Going forward

October 18, 2022

After a month and a half of implementation, Paddock said she believes the new precautions have been beneficial for both staff and students.  

“It’s been going really well. I’ve been pleased, for the most part, with how students have really leaned into it. I know adults are seeing some improvements and are happier with how the hallways look,” Paddock said. “(By) having one entrance and exit during student contact hours when students should be in class, (we’re) able to just monitor better with a few tweaks to what we were supposed to be doing.” 

As the school year progresses, Smith said maintaining these rules throughout the year and staying consistent will bring more success. 

“The biggest thing as far as staff (is having) the same consistency year round. Let’s not implement this plan in August and push it for August, September and then get lazy come November, December. If we had this energy at the start of the year, let’s keep that energy for the entire school year,” Smith said. “That’s the best way to make sure that we’re keeping everyone safe.”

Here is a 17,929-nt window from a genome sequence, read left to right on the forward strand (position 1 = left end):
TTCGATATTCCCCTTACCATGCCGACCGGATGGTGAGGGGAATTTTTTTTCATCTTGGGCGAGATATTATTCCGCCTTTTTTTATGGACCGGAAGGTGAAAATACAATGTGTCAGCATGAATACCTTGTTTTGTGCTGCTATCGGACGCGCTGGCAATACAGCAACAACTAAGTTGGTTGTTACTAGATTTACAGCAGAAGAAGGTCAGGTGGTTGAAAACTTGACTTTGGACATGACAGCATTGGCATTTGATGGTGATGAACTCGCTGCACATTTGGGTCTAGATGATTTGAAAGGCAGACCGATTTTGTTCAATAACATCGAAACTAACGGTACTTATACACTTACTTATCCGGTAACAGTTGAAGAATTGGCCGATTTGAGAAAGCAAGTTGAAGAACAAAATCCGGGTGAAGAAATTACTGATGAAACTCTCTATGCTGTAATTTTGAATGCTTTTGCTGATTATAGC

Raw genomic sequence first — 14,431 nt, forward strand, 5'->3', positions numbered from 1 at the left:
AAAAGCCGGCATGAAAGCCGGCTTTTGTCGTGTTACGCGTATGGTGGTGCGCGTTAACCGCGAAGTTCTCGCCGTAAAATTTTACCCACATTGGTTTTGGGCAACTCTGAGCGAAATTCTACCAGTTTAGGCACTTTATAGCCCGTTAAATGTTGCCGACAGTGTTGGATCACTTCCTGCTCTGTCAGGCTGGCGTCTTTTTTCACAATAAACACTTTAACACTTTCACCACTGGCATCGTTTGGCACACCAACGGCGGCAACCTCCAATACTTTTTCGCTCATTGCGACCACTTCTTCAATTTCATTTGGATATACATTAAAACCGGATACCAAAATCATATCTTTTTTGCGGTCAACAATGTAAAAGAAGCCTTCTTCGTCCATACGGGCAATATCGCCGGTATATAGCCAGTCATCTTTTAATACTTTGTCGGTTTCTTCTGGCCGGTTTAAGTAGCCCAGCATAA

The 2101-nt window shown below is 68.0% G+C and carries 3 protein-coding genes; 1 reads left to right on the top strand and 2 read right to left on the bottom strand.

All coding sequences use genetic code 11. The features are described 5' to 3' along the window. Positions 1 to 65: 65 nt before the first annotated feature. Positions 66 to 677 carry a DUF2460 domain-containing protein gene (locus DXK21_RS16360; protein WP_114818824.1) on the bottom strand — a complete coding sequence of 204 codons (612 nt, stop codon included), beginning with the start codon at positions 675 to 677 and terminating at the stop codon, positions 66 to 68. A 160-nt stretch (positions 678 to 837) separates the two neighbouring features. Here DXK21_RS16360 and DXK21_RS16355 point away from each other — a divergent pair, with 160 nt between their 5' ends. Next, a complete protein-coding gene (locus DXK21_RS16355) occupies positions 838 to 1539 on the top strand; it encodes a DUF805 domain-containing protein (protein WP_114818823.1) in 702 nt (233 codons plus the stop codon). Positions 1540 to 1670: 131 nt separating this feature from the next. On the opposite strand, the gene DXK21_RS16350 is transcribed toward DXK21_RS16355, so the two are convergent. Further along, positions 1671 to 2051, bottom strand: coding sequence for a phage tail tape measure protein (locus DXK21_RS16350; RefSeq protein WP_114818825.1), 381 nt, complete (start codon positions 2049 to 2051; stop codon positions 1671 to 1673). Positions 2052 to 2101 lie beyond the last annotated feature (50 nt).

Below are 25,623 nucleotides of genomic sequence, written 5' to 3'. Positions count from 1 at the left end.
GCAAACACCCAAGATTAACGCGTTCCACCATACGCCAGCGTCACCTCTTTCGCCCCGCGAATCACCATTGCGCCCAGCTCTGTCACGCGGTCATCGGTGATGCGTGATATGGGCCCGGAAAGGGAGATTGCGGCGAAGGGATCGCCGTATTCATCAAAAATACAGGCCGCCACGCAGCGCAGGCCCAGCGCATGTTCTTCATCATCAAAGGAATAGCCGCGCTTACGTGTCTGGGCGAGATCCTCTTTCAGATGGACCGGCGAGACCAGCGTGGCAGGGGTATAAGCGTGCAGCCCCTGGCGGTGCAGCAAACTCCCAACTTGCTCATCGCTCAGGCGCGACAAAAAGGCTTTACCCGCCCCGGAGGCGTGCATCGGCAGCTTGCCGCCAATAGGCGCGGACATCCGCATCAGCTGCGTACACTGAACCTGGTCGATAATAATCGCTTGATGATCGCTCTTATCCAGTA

For Gutz, communication on the effects of these policies is important for students to know. 

“(Administration needs to start) being more clear on why they’re putting these into place. It’s been a month of school, if they’re just more transparent (about) how this actually helped. If it hasn’t been, what are they doing to fix it, or are they just going to keep it?” Gutz said.

As Park transitions away from COVID-19 procedures, Meyer said this shift is another step towards a once again connected community. 

“After COVID-(19), we are all getting used to being in a building together again and working together and being in the same space. We had a lot of growing pains with that. This year, it seems (as) teachers (and) admin, we’re trying to be all on the same page so we can all work together because it’s a collective job to keep the building secure,” Meyer said. “It’s trying to be in the halls more, greeting students, being available, being near the doors, doing supervision. That’s all a positive change.”

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